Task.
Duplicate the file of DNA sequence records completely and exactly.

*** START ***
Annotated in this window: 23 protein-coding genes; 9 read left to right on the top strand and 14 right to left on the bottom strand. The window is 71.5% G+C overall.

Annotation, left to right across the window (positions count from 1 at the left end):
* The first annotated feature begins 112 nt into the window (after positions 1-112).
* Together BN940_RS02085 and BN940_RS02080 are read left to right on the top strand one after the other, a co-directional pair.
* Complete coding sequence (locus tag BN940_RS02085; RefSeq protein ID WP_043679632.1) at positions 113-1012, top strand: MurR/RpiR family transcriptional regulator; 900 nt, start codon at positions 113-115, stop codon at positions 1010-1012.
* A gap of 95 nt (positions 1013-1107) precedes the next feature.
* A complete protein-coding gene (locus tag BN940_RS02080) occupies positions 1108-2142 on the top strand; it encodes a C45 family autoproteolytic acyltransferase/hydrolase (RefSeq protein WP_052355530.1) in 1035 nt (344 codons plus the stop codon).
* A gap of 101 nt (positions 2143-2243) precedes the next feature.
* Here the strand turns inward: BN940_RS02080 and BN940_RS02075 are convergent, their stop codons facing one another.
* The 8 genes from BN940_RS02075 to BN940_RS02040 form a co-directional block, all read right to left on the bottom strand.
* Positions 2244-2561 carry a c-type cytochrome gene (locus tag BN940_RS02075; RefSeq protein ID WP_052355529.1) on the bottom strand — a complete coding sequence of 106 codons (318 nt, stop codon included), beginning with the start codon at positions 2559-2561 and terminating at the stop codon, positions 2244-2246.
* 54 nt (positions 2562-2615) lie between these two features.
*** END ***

Annotated in this window: 23 protein-coding genes; 9 read left to right on the top strand and 14 right to left on the bottom strand. The window is 71.5% G+C overall.

Annotation, left to right across the window (positions count from 1 at the left end):
* The first annotated feature begins 112 nt into the window (after positions 1-112).
* Together BN940_RS02085 and BN940_RS02080 are read left to right on the top strand one after the other, a co-directional pair.
* Complete coding sequence (locus tag BN940_RS02085; RefSeq protein ID WP_043679632.1) at positions 113-1012, top strand: MurR/RpiR family transcriptional regulator; 900 nt, start codon at positions 113-115, stop codon at positions 1010-1012.
* A gap of 95 nt (positions 1013-1107) precedes the next feature.
* A complete protein-coding gene (locus tag BN940_RS02080) occupies positions 1108-2142 on the top strand; it encodes a C45 family autoproteolytic acyltransferase/hydrolase (RefSeq protein WP_052355530.1) in 1035 nt (344 codons plus the stop codon).
* A gap of 101 nt (positions 2143-2243) precedes the next feature.
* Here the strand turns inward: BN940_RS02080 and BN940_RS02075 are convergent, their stop codons facing one another.
* The 8 genes from BN940_RS02075 to BN940_RS02040 form a co-directional block, all read right to left on the bottom strand.
* Positions 2244-2561 carry a c-type cytochrome gene (locus tag BN940_RS02075; RefSeq protein ID WP_052355529.1) on the bottom strand — a complete coding sequence of 106 codons (318 nt, stop codon included), beginning with the start codon at positions 2559-2561 and terminating at the stop codon, positions 2244-2246.
* 54 nt (positions 2562-2615) lie between these two features.